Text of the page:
WWE 2K19‘s biggest improvement over 2K18 was the drastic increase in content. 2K Showcase made its return, albeit not at its best. I love Daniel Bryan, but playing through his very recent WWE career wasn’t the most exciting experience. Towers, a brand new mode, emphasised the franchise’s renewed focus on entertainment. It was nice to see a wrestling game take inspiration from the fighting genre. Remarkably, MyCareer finally found its feet thanks to being reinvented into a more linear story mode. Filled with interesting twists and turns, it was an enjoyable experience. It’s a shame that 2K20 failed to build on the success.
Admittedly, I didn’t have the best time with 2K19. My gameplay experience was soured by multiple glitches, resulting in me not actually putting too many hours into it. These bugs were nowhere near the scale of 2K20, however. I know that there’s a decent game underneath these problems though which is why it’s ranking so highly. It could have made deciding my #1 entry a lot more challenging if it was a bit more polished.
#1- WWE 2K14
The head of the table. WWE 2K14 features an incredible amount of content, particularly in the Creation Suite where Story Designer was present. The roster includes wrestlers from all eras of WWE, meaning almost every dream match is possible. Matches have the perfect gameplay balance of fast paced arcade action and realism.
2K14 being at the top of this list shows how the quality of this series has been turbulent for a long time. Features being removed, a heavy focus on simulation gameplay and technical issues have been a detriment. This game kept things simple in the ring and Yuke’s focused on providing players with a product more entertaining than WWE itself. The amazing 30 Years of WrestleMania story mode was lengthy and had replayability. The Streak, focusing on the Undertaker’s WrestleMania winning streak, is one of the series’ all-time highlights.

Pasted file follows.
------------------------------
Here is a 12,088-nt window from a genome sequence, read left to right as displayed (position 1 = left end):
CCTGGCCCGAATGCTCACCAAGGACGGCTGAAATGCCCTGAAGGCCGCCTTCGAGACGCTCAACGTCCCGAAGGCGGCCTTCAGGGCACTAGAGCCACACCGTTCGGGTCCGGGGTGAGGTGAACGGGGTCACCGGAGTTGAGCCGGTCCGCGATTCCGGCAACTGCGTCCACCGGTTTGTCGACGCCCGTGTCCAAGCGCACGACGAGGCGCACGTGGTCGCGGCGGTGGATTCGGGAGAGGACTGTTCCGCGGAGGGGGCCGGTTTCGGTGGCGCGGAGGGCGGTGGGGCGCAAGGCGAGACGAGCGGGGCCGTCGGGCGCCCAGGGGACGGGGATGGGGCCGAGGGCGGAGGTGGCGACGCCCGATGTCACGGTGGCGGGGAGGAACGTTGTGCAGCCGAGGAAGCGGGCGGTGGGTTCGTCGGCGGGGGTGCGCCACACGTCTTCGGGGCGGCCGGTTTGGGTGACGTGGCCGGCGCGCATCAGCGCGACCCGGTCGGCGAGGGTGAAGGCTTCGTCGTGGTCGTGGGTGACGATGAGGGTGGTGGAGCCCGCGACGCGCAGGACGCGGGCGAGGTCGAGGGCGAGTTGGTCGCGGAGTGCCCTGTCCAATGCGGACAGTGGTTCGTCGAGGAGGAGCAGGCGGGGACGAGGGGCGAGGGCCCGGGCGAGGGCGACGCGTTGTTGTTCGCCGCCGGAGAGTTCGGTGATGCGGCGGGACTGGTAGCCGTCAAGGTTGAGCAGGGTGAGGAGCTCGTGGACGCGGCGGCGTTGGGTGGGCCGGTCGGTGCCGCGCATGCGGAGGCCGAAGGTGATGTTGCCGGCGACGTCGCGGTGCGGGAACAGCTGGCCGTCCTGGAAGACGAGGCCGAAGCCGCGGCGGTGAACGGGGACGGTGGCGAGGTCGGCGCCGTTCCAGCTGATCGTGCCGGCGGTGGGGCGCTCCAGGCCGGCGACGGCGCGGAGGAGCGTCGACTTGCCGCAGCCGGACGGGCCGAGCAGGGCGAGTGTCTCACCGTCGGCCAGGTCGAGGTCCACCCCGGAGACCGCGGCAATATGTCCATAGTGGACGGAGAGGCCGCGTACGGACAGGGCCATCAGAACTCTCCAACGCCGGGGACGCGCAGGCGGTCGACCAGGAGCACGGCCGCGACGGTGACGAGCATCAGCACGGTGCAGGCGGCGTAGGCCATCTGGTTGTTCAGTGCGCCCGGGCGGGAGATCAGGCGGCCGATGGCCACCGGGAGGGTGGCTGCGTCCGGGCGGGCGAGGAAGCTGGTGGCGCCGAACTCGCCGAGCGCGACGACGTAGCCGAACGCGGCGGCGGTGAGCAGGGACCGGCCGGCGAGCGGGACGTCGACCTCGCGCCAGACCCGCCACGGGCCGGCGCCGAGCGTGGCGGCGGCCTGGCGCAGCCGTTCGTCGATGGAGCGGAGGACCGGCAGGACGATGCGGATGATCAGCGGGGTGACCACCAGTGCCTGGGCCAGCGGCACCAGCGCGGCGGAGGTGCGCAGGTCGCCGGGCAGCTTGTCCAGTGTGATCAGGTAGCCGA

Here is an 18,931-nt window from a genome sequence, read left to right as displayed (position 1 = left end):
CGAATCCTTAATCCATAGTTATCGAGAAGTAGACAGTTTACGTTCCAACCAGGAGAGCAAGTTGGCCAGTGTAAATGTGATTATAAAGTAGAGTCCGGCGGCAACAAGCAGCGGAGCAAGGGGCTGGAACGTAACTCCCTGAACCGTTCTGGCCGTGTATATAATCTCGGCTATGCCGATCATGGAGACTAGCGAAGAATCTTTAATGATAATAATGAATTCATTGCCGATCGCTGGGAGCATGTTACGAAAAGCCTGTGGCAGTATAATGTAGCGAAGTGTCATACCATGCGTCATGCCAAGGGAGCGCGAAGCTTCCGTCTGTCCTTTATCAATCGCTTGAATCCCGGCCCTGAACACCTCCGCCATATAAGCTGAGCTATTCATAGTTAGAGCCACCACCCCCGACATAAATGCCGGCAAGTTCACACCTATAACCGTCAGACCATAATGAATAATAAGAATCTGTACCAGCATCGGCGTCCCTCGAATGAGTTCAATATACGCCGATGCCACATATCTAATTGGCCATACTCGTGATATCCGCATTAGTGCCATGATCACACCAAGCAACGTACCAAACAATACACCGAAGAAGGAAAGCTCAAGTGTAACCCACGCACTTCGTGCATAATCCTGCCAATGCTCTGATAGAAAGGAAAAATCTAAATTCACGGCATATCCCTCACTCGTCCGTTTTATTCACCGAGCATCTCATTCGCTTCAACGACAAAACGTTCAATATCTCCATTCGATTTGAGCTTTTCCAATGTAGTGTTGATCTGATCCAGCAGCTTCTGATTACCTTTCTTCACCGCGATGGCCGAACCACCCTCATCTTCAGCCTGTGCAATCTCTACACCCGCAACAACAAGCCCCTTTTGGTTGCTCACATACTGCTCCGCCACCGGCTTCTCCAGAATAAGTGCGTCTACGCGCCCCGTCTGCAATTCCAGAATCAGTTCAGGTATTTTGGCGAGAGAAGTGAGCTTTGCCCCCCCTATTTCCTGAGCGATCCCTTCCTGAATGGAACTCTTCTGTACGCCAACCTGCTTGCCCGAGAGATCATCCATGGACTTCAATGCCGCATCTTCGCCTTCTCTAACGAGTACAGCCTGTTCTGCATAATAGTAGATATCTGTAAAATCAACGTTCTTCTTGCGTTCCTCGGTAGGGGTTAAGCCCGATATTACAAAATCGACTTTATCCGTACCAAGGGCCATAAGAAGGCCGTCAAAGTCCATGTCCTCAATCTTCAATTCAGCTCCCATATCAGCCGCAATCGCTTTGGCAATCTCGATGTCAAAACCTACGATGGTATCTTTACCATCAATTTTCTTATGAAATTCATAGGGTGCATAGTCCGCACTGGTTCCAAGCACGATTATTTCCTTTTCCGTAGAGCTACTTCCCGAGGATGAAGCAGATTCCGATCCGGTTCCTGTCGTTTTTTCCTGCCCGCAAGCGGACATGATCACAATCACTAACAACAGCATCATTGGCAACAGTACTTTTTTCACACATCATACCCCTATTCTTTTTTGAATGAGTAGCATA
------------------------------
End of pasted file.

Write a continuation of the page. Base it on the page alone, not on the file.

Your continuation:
Whether you’re defending or attempting to beat The Streak, so many hours could be lost here. Universe offered the most player customisation with numerous additions. Packed with fantastic content, this was just a very fun WWE game.
My only complaints of 2K14 are the absence of General Manager mode and the lack of backstage roaming. Otherwise, it’s close to being the perfect wrestling game. I would love to see 2K rediscover this kind of form again, but with 2K22‘s development seeming a bit unsteady it may be best to keep my hopes low.
How would you rank the WWE 2K games from worst to best? Let me know in the comments below!